Cannes 2007: Of Europe and Asia
This year’s Cannes Competition appears to have ignored Old Europe. There are no films from Britain or Italy or Spain. Indeed there is one German title, Fatih Akin’s “The Edge of Heaven”, but this is a co-production with 60 per cent of it in the Turkish language.
There is one Austrian movie to cause a little envy in Germany, but Berlin is not bothered as long as the market for its cinema is good. Last summer, Florian Henckel’s “The Lives of Others” premiered at Cannes market, and went on to win an Oscar and conquer the world.
But Cannes’ love affair with Asian cinema is getting more intense. Maybe even passionate. With Wong Kar-wai’ opening film, “My Blueberry Nights” giving a great shot, Asian cinema is flying high at the Riviera.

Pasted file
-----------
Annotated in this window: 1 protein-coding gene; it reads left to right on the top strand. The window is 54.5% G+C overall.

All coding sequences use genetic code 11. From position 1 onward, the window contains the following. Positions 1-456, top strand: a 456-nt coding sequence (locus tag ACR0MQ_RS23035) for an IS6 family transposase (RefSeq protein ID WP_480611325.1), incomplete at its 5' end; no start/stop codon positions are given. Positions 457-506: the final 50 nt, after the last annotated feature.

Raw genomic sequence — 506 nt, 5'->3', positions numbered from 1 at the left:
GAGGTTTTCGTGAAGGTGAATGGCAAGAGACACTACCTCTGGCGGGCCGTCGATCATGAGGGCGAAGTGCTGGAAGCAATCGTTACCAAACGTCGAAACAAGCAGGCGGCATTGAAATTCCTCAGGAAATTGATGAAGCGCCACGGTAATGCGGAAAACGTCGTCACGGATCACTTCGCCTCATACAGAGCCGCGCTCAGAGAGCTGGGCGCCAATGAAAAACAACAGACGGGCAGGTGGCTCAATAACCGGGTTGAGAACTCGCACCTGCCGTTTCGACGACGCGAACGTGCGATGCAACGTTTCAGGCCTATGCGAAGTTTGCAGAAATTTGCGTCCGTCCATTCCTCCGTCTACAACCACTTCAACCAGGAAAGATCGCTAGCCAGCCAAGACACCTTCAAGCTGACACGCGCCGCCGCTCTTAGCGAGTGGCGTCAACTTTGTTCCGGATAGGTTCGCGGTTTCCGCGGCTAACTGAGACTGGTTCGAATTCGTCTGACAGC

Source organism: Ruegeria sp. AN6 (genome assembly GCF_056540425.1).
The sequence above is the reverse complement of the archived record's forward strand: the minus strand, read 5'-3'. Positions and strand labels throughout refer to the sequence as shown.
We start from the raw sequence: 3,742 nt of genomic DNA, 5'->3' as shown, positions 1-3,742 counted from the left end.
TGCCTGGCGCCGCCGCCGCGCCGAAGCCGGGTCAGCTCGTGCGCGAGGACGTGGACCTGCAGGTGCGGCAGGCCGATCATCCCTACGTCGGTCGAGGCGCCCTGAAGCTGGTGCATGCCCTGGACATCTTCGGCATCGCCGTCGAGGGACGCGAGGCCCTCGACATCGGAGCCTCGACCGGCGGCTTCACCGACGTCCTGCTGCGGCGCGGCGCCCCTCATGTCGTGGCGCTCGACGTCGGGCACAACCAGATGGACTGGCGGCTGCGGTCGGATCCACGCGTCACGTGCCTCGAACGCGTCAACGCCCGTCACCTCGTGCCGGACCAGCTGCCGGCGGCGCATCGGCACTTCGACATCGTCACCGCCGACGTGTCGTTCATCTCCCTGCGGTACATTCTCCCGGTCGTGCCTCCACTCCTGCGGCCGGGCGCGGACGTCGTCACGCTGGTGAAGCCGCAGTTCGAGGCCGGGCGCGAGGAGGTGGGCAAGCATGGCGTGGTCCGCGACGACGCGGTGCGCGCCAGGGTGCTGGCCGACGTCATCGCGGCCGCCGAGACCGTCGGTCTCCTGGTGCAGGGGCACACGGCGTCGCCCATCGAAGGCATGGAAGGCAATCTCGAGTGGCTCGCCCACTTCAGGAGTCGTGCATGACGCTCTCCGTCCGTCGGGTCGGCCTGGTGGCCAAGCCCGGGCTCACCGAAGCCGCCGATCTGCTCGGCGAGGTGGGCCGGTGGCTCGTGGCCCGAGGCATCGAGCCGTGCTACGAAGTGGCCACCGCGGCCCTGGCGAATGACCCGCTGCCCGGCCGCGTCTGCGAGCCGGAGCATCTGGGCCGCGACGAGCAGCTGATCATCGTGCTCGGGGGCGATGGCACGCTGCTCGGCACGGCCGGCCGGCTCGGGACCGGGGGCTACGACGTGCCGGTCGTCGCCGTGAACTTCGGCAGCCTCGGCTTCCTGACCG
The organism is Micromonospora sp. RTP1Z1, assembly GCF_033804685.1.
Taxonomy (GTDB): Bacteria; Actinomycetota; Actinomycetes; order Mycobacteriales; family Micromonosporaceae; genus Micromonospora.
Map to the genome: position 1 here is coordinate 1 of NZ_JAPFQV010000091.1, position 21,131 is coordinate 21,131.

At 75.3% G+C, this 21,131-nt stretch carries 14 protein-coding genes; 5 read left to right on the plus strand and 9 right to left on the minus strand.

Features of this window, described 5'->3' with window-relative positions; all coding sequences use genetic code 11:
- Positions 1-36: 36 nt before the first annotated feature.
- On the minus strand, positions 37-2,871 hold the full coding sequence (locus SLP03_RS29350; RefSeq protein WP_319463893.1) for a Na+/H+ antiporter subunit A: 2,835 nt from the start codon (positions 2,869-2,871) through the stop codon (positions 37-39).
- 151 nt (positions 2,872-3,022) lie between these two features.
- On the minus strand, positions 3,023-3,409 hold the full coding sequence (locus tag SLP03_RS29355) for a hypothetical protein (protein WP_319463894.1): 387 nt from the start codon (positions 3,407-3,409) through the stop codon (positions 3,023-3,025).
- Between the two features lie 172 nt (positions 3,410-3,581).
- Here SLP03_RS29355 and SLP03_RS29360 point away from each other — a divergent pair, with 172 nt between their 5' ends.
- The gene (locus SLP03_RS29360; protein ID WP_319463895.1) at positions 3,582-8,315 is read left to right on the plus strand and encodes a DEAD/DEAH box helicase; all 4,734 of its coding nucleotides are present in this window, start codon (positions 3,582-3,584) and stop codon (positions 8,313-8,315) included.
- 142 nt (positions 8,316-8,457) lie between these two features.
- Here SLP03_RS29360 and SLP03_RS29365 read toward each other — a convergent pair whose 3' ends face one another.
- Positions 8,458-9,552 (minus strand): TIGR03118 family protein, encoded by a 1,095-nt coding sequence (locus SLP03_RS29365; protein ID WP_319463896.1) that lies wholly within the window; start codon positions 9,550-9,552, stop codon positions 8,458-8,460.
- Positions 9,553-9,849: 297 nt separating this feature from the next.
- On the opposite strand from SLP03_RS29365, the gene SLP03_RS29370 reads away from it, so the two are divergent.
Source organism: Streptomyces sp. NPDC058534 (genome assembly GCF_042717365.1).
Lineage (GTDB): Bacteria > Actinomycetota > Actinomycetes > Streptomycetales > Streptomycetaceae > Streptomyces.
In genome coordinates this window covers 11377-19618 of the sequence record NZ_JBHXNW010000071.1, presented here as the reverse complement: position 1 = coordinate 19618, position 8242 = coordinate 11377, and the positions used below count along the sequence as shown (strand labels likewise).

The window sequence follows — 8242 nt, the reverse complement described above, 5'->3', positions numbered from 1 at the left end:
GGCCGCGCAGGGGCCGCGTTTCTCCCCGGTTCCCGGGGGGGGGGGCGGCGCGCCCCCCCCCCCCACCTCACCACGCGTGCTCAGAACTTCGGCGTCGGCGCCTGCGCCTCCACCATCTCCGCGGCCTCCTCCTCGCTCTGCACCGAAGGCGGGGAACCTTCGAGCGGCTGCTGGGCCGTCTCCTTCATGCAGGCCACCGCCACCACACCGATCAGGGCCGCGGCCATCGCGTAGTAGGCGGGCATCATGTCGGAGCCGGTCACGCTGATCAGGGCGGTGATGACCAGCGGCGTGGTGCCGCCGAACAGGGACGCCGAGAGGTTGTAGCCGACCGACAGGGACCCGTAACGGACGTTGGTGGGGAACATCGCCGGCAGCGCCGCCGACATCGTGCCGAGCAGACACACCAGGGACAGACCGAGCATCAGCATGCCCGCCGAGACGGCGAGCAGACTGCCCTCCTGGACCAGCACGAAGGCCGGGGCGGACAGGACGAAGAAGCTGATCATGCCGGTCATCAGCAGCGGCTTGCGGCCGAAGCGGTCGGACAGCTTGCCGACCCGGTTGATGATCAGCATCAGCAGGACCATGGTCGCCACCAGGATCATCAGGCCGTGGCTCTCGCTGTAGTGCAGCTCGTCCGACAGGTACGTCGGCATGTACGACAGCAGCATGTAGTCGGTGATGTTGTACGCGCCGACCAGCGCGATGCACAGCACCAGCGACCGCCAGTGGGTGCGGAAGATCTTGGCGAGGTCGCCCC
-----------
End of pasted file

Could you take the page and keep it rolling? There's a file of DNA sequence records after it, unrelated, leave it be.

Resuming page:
This year’s Festival will see “Breath” by Kim Ki-duk, a big name in South Korea. The movie narrates a stirring story of a man on the death row falling for the wife who betrayed him in the first place. “Secret Sunshine”, also from South Korea, comes from Lee Chang-don, a highly regarded name from the country’s cinema. Here, Lee takes on a social challenge – of a widow who travels to her husband’s home to find another tragedy befalling her and taunting her new religious hope.
Naomi Kawase’s Japanese entry “The Mourning Forest” underlines the pain and pathos of a caregiver and an elderly widower in a mountain resort. Kawase is a young woman director, who at 27 won Canne’s Camera d’Or a few years ago.
Some of the films in A Certain Regard, an important sidebar at Cannes, are “Red Balloon” from Taiwan and China’s “Blind Mountain” and “Night Train”.
One hopes these Chinese movies have had proper official sanction to be at Cannes. Last year, Lou Ye brought his “Summer Palace” to the Riviera without Beijing’s nod. He was summarily blacklisted and banned from making films for five years. “Summer Palace” touched on the Tinanmen Square massacre, and after all these years, the subject is sill taboo in China.
(Webposted May 18 2007)